July 18 (Reuters) - The average price of UK motor insurance hit a record high in the second quarter of the year, driven by new rules for personal injury claims and a rise in the insurance premium tax, the Association of British Insurers (ABI) said.
Premiums rose to 484 pounds ($632) in the quarter, up 4.8 percent on the previous quarter and 11 percent on the same period last year, the fastest year on year rise ever recorded.
“The rapid increase follows the recent government decision to drastically cut the personal injury Discount Rate. Insurance Premium Tax also went up from 10 percent to 12 percent on the 1st June,” the ABI said, citing its motor premium tracker.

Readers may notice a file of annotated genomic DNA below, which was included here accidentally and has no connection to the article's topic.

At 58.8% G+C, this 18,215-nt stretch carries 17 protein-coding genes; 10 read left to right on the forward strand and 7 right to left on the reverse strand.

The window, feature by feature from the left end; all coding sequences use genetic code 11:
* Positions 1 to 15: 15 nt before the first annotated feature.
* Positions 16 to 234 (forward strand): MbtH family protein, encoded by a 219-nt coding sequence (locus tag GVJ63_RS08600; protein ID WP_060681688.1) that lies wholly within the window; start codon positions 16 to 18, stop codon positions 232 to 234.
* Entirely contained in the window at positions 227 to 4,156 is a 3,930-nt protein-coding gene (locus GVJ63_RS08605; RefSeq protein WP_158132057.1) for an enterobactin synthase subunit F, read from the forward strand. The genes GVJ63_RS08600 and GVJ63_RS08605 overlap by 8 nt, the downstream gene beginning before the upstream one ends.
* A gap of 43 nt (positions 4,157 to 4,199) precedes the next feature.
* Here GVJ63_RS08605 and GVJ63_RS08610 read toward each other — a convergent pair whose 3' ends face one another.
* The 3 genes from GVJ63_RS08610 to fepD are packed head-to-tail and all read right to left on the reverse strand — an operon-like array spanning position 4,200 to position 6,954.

A government review earlier this year led to a cut in the discount rate, or Odgen rate, used to calculate personal injury claims payments to minus 0.75 percent from the 2.5 percent in place since 2001, a move that wiped millions off the profits of British insurers.
Average premiums rose to 498 pounds in June, from 480 pounds in May, the ABI said.
It said the change in the Odgen rate would also lead to reinsurance premiums rising on renewal, adding to insurer’s costs and in turn to the premiums they charge customers.
Admiral, Direct Line, esure and Hastings operate in Britain’s highly competitive motor insurance market.
$1 = 0.7653 pounds Reporting by Noor Zainab Hussain in Bengaluru; Editing by Mark Potter